Read Eric's bio and previous columns
January 26, 2009
Will Big Three
Continue to Resist Climate Change Action?
Last year, Detroit’s Big Three automakers were accused of
a lot of things when their chief officers went to Washington, seeking
assistance to bridge the worst of the credit crisis. In response, when
they finally got help, much of it was hung on strings meant to hurt
Detroit’s unionized factory workers. What was taken at face value was
Detroit’s commitment to change its long-known resistance to change.
Over the next couple of
weeks, we will see whether that pledge holds any water. President Obama
has, in his first days in office, made good on a number of campaign
pledges. Eventually, his attention will turn to promises for action on
climate change. One of the biggest of those is California’s application
for a waiver to the Clean Air Act to cut carbon emissions from cars.
culminates from a process started by a law passed by California in 2002,
the nation’s first law to cut emissions related to global warming.
Detroit opposed the law just as ferociously and they have fought
attempts to raise fuel economy standards.
Eventually the case
landed before the U.S. Supreme Court, which sided with California and
gave the Environmental Protection Agency the power to grant waivers to
states that asked for them. In the past, such waivers were given freely.
California, in fact, has received more than 50 of them over the years.
But California was requesting a waiver from a Bush Administration that
came to town promising action on carbon emissions, but which left eight
years later without taking any action. The EPA’s administrator turned
the state down. Not long after, Bush himself said that he would ride out
the rest of his term without taking any action on climate change.
Detroit warned that
granting California’s waiver would lead to a patchwork of 50 different
standards for 50 different states and industrial chaos. They’ve taken
their fight into the Obama Administration, arguing that rather than
granting California’s request for a waiver that the EPA itself establish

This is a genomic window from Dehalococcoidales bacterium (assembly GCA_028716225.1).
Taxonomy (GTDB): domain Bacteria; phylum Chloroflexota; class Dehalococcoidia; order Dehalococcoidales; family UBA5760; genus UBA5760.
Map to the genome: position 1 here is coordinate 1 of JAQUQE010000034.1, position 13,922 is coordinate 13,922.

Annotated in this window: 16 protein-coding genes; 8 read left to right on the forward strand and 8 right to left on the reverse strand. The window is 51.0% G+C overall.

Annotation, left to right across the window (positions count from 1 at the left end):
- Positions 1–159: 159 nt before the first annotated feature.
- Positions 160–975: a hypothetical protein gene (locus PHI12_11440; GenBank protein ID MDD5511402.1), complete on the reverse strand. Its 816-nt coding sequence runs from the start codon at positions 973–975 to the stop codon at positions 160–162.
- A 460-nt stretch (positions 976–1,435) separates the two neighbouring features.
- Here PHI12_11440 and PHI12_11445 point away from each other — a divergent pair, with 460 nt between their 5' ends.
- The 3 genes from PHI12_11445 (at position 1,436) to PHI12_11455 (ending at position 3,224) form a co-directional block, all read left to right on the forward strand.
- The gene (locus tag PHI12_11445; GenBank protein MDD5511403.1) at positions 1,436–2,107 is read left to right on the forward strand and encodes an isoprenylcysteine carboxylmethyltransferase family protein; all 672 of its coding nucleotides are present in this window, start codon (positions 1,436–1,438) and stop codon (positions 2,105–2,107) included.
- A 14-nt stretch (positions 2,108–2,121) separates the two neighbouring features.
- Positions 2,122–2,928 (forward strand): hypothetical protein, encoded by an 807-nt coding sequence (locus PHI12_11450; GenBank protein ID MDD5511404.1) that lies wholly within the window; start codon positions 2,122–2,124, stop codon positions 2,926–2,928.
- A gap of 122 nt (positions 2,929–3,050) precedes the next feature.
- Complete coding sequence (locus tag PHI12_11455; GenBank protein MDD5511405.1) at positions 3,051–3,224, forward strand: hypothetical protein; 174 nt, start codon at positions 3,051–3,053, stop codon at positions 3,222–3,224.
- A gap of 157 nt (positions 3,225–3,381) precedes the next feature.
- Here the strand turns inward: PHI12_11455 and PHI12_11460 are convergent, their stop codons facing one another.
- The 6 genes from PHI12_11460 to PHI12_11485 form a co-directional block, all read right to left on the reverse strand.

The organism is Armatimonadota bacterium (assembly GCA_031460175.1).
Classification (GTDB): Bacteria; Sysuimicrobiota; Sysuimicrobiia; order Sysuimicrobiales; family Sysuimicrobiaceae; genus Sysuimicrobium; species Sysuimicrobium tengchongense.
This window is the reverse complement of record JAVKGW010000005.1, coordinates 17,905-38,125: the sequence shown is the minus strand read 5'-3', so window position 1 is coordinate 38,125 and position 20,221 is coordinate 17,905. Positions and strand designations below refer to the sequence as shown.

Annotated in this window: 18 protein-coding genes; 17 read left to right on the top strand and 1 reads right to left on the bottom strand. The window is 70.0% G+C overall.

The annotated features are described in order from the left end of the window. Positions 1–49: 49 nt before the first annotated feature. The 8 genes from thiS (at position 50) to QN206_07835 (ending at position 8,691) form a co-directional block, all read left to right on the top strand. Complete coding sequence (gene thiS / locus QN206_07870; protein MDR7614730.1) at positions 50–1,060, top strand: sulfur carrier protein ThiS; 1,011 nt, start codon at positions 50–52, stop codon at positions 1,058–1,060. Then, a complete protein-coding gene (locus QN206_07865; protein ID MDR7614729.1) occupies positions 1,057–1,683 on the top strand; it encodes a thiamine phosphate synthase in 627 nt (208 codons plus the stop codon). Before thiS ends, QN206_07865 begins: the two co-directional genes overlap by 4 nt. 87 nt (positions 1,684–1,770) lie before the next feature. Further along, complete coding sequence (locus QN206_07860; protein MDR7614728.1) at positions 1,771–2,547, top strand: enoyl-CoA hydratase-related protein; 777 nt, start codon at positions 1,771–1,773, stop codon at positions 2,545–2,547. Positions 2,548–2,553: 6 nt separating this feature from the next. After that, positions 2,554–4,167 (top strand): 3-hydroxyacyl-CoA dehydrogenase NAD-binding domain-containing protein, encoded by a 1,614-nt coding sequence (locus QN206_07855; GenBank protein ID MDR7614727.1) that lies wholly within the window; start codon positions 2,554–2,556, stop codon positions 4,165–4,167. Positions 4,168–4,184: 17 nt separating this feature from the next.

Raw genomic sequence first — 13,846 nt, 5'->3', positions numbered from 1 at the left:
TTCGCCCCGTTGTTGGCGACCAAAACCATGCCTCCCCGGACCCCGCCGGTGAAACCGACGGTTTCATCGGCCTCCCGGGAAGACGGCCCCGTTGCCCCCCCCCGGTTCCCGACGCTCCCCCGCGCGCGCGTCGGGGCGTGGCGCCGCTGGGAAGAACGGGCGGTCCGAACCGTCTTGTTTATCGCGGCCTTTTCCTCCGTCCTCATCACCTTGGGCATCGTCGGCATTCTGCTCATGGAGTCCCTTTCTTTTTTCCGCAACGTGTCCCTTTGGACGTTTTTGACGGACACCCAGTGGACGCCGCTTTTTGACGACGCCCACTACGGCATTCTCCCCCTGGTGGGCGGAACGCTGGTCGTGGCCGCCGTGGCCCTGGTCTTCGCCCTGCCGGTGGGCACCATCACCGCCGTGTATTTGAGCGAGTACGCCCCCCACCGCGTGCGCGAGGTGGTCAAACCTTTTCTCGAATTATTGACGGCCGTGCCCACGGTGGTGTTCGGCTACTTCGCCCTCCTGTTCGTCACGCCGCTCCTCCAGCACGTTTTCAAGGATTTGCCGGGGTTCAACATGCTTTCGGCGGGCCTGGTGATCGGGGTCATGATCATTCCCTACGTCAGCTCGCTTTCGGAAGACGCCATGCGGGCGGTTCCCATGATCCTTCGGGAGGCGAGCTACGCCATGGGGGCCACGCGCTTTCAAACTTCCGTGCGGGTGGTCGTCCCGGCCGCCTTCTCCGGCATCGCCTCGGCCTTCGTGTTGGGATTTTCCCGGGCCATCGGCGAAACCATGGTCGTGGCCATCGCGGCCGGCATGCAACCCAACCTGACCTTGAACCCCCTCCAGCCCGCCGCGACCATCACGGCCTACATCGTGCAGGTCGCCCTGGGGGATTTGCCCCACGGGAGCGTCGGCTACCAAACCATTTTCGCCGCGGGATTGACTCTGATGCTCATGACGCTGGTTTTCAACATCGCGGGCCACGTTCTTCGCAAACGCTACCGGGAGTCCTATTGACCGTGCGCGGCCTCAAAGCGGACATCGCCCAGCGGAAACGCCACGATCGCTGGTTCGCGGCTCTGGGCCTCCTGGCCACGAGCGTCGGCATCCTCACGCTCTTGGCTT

a nationwide standard.
They face daunting
prospects. The Obama Administration appears inclined to take strong
action on climate change. Obama mentioned it prominently in his
inaugural address and his appointments to key positions point to an
administration serious about the issue. Specifically, the woman he chose
to lead the EPA, Lisa Jackson, as soon as she is confirmed said she
would revisit California’s request, and both she and her boss have in
the past said that they support California’s bid.
On top of that,
California is not alone. Seventeen states have said that they will
follow California’s lead in cutting carbon emissions from automobiles.
All told, those states represent about 40 percent of the American
public, and a portion that was critical in winning the White House for
With 40 percent of the
American people covered by what would be the California standard, fears
of a 50-patchwork appear to be based more on myth than reality. In
reality, you’re likely to see two sets of standards – one for states
that adopt California’s standards, and one set of standards for states
that don’t adopt any. That is, until the Obama Administration itself
crafts its own standards based on the Supreme Court ruling authorizing
it to regulate carbon dioxide as a pollutant.
The question is whether Detroit was being genuine in
pledging that it would no longer resist change. Some of Detroit’s
competitors have already answered that. In a Sunday article in the
Los Angeles Times, an official for Honda said that the company
believes that carbon standards are inevitable, assumes the Obama
Administration will grant the waiver and has made plans to build a fleet
of cars that meets California’s standards. If those standards turn out
to be as inevitable as Honda thinks, you’ve got to wonder where will
rest the competitive edge.
North Star Writers Group. May not be republished without permission.
Click here to talk to our writers and
editors about this column and others in our discussion forum.
To e-mail feedback
about this column,
click here. If you enjoy this writer's
work, please contact your local newspapers editors and ask them to carry
This is Column #
Request permission to publish here.